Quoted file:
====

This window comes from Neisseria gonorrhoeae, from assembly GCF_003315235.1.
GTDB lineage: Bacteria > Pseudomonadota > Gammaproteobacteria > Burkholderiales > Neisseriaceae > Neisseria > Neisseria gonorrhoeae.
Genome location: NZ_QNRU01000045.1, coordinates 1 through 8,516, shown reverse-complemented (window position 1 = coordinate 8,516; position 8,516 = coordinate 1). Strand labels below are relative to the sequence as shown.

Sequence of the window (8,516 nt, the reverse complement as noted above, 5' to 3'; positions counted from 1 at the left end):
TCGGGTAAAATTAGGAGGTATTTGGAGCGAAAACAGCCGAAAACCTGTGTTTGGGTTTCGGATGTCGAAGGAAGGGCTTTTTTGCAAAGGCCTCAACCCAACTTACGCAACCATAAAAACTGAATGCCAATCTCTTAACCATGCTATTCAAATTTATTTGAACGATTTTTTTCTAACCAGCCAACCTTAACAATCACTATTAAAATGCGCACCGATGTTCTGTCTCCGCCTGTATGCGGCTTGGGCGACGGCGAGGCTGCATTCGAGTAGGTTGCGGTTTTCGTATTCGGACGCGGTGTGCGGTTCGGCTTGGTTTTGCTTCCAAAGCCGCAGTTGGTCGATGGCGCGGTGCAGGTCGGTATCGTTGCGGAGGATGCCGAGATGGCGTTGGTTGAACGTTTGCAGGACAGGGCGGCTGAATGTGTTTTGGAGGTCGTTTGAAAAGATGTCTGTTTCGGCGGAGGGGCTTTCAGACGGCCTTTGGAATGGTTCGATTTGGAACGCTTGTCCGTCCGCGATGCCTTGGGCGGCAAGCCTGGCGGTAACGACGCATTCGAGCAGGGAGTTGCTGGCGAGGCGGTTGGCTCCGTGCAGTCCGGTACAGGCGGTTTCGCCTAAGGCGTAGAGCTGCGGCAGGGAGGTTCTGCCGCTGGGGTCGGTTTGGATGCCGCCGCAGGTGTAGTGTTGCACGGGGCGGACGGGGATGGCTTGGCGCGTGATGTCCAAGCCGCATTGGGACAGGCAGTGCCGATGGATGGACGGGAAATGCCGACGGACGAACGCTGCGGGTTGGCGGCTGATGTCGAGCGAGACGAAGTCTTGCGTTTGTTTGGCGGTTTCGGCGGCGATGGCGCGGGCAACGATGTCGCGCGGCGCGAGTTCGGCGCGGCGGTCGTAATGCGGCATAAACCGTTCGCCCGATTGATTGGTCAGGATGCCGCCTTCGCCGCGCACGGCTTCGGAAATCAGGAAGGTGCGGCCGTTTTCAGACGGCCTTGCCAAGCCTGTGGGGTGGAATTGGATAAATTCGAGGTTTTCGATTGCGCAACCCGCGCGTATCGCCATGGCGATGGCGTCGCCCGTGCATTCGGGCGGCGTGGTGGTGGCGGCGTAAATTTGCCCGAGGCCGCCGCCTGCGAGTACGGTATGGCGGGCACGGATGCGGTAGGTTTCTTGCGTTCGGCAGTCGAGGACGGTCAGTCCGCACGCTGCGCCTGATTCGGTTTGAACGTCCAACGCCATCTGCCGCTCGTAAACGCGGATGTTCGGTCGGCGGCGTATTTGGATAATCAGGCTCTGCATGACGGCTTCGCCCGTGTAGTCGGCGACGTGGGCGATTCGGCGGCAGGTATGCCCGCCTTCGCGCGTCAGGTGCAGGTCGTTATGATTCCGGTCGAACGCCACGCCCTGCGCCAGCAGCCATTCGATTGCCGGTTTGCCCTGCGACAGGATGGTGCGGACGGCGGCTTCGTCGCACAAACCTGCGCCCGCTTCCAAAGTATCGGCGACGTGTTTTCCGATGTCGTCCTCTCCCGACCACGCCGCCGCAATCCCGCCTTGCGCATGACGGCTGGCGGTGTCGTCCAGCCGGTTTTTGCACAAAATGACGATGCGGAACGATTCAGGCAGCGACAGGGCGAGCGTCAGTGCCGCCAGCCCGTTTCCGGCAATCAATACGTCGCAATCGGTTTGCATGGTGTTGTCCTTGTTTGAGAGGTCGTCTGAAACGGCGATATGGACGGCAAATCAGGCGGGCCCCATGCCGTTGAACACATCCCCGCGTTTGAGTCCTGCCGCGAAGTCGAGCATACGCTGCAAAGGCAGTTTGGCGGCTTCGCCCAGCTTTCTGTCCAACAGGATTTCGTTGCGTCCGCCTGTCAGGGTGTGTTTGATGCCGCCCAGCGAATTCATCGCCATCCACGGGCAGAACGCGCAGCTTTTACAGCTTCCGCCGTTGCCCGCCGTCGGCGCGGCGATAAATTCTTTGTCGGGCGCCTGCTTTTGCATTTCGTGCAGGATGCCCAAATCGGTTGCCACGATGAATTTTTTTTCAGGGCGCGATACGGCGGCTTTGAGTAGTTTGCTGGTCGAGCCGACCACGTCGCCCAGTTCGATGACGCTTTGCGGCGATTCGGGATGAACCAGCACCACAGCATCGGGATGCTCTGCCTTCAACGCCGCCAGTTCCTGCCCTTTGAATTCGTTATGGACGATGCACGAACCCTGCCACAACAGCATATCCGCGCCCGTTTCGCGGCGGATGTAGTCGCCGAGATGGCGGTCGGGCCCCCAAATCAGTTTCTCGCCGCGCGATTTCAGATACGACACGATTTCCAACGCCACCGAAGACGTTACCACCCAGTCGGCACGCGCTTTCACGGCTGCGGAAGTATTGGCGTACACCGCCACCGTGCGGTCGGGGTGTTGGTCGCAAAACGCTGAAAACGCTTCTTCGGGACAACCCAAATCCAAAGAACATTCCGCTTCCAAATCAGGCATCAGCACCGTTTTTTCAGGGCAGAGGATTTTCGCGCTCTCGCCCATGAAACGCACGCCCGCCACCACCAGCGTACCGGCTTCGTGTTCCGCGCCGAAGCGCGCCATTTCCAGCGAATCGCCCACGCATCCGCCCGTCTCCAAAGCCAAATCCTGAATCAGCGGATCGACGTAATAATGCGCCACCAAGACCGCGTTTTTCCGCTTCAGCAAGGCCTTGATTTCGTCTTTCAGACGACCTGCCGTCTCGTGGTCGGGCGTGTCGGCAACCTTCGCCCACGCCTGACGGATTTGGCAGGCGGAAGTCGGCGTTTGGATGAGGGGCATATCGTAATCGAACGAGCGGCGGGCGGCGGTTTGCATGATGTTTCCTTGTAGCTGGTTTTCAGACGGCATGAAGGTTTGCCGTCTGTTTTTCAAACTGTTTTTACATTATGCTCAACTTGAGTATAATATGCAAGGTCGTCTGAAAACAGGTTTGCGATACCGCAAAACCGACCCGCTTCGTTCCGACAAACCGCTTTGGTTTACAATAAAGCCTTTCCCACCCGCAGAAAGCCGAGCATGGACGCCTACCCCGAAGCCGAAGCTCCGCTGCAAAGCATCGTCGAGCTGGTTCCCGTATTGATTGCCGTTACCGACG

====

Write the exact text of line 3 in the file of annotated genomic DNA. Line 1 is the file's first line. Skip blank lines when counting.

Genome location: NZ_QNRU01000045.1, coordinates 1 through 8,516, shown reverse-complemented (window position 1 = coordinate 8,516; position 8,516 = coordinate 1). Strand labels below are relative to the sequence as shown.